How to use the Principled Volume shader in Blender

This is a short tutorial on how to add a volume shader (Principled Volume) in Blender to achieve an atmospheric and cinematic look. This is for users that are at least already familiar with the Blender UI as I will not be sharing details about scene setup, shortcuts or render settings.

My scene setup is fairly simple consisting of a few models, a plane with an added displacement/height map (terrain), a sun light and a spot light (for the antenna). As we can see from the screenshots below, the lightning looks very harsh because it illuminates the scene without any diffusion from small particles in the scene such as air/pollution. The scene looks rather plain and boring with no exciting photon action.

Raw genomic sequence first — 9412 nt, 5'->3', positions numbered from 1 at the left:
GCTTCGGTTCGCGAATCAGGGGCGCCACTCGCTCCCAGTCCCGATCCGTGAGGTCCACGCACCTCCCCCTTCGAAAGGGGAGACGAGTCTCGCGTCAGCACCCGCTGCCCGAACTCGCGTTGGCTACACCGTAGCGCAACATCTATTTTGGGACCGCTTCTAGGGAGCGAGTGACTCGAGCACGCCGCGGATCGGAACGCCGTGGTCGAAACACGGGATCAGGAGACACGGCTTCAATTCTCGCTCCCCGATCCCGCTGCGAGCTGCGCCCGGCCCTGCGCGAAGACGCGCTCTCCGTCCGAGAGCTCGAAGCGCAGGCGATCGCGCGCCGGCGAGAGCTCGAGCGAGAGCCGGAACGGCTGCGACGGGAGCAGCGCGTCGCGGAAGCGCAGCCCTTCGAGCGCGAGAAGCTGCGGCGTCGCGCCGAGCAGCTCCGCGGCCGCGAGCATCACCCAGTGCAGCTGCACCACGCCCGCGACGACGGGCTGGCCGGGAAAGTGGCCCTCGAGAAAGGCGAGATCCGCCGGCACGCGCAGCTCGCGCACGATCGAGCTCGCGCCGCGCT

To make the magic happen, we are going to place a cube inside the scene and resize it to match the actual scene size.

Once we are finished adjusting the cube size, go to the shader editor and apply a “Principled Volume” shader to the cube. Adjust the “Density” and “Emission Strength” values as well as corresponding colors to get the desired fog/atmosphere effect. You can also play with the strength of the sun light that’s illuminating the entire scene to see how it will interact with this newly added volume. You may want to adjust the Prinicpled Volume values depending on the sun strength.

Once we are done tweaking and adjusting the volume options and lightning position, we can set up the camera for that perfect angle and wait a couple of minutes for our render to finish. Although by using this method you will get way longer rendering times, the final result is much better and has a more natural look and feel. The light is soft and diffused thanks to the added volume, which makes the scene alive and more present.

That’s all for now, and I hope someone gets inspired by this :)

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